Tuesday, December 6, 2011

Jobs

As one of Maine's largest employers, Bath Iron Works is often in the news around here. New federal contracts provide a steady supply both of news and of jobs and will so for years to come, thanks to the strong Maine work ethic and the political and DoD connections of General Dynamics, BIW's owner. Shipbuilding on the Kennebec is nothing new, spanning some 250 years. Making warships started over 100 years ago with various precursors of BIW, and WWII completed the transition to complete dependence on Washington. These government programs, by the way, are perfectly acceptable to most politicians and most people; building engines of mass destruction is necessary to maintain the peace on our shores, and the jobs are pretty welcome too. War will always be lucrative, and self-justifying.

Other parts of the economy aren't so lucky, or so protected, and therefore need new justification for their increasingly marginal activities. The main rationale for approving casinos these days is that they will create jobs. Some Republicans are against any new taxes on the rich, because the wealthy create jobs. Democrats propose extending the payroll tax cuts; not to do so would increase joblessness. Most states, even those like Maine that are controlled by various blends of Tea Bags, continue to take federal money because to reject it would increase their unemployment. (Maine finds itself in the illogical position, for example, of participating in lawsuits against Obamacare, yet accepting federal grants to set up healthcare exchanges.) Pipelines from Canada, fracking, new child labor laws, relaxation of clean-air and wetlands standards - all justified by the terrible jobless rate. Earnest estimates of job numbers are now part of standard press releases, to obscure the ideology that's driving them.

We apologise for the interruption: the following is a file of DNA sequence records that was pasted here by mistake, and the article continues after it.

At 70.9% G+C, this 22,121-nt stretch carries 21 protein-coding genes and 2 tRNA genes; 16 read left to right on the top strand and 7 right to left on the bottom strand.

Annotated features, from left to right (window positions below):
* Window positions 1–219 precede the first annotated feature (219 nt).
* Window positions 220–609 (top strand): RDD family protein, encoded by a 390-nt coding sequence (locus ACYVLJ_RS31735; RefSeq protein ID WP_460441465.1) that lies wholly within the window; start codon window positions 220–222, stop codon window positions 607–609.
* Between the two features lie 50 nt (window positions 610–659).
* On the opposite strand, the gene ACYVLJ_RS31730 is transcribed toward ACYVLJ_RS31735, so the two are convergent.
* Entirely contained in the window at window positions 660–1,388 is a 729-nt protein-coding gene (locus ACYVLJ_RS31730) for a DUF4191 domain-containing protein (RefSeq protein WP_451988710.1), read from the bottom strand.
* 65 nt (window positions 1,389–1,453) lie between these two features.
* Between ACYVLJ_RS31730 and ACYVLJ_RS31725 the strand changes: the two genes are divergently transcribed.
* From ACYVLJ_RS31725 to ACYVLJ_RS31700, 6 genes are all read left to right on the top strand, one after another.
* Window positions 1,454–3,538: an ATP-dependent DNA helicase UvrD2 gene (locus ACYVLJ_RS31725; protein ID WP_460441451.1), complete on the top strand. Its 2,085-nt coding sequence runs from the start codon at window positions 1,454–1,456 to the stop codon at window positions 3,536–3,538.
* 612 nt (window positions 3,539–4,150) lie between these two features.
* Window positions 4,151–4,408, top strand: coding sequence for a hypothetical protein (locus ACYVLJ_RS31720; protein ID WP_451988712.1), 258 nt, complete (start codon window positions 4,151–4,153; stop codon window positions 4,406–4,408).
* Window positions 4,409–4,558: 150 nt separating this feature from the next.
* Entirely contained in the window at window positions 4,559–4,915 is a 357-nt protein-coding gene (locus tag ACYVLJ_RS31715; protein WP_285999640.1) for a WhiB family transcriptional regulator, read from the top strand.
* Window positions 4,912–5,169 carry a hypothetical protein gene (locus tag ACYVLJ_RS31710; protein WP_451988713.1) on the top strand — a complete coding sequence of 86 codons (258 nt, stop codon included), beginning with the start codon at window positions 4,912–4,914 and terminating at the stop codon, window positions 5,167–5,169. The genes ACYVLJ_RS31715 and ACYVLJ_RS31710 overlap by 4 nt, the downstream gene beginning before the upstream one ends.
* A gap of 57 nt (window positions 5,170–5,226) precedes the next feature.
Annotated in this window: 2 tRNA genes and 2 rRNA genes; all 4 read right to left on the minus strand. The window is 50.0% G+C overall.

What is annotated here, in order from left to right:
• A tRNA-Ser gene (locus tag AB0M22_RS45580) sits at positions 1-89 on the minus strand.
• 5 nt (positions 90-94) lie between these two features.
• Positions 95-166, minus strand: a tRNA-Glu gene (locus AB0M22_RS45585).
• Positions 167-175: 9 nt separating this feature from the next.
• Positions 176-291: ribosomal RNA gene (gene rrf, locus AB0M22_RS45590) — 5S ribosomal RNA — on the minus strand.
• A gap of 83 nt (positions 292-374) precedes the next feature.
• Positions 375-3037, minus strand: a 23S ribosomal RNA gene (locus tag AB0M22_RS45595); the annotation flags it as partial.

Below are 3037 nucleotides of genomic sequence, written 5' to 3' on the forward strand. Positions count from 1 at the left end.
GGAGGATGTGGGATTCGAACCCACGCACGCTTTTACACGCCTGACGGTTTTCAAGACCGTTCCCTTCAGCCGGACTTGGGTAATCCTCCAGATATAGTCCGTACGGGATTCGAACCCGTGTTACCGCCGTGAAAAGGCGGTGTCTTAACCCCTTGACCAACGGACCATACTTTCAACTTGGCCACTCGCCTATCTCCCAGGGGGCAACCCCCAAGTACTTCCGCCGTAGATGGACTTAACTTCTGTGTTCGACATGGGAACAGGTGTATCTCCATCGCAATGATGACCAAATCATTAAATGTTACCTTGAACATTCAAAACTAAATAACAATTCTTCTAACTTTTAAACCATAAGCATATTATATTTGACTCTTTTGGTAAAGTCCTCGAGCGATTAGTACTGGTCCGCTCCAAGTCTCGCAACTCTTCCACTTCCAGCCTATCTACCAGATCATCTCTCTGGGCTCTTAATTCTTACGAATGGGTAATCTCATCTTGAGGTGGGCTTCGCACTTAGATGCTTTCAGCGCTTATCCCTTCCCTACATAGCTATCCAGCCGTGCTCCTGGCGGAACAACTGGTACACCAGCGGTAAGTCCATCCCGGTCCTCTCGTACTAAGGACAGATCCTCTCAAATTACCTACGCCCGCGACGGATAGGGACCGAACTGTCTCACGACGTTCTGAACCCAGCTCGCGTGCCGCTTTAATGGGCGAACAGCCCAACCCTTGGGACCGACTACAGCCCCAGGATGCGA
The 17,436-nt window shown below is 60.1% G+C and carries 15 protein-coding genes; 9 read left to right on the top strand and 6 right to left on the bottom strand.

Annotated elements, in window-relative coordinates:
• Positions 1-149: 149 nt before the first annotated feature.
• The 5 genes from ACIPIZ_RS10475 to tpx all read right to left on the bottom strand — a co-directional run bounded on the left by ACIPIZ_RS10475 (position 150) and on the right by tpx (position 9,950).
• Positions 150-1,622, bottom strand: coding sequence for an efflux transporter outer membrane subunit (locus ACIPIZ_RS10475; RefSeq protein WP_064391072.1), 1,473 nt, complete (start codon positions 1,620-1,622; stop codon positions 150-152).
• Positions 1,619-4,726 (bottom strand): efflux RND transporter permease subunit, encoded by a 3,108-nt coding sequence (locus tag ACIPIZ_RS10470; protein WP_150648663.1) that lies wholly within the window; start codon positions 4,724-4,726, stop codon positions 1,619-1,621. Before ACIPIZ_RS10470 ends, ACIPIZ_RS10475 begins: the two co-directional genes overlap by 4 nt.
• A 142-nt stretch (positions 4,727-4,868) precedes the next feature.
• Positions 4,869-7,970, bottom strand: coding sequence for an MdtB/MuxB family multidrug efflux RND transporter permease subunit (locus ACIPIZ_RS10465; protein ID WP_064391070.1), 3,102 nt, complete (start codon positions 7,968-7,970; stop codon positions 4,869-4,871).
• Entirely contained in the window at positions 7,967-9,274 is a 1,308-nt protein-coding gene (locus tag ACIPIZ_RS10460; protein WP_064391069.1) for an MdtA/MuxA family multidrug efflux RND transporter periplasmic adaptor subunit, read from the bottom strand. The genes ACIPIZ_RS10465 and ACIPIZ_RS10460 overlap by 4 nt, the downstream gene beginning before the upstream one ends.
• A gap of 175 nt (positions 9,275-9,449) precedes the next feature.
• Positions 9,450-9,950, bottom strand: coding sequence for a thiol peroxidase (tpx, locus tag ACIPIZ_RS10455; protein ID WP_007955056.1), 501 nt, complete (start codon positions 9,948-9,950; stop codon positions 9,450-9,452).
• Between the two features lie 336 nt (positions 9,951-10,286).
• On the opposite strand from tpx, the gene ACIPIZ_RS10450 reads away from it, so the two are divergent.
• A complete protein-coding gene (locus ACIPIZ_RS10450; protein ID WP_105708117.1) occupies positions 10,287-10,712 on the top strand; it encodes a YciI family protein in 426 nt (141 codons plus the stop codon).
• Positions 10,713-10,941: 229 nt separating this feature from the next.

What's hardly ever discussed are job training and re-training programs. Businesses will train people only for new contracts won, not re-train people if old contracts are lost. Old industries collapse suddenly, or die slowly, both at immense human cost. The individual is apparently responsible for adaptation even though the new world is far beyond his control. In Maine skilled jobs are going unfilled and the administration mouths some token works about needing to revise educational curricula, but in reality blames teachers and their unions for somehow failing the public.

In a job market so rapidly changing, shouldn't all levels of government, and perhaps even business, make it a priority to help the workforce adapt? How about taking just a bit of the Pentagon's largesse and turn it into something humane?

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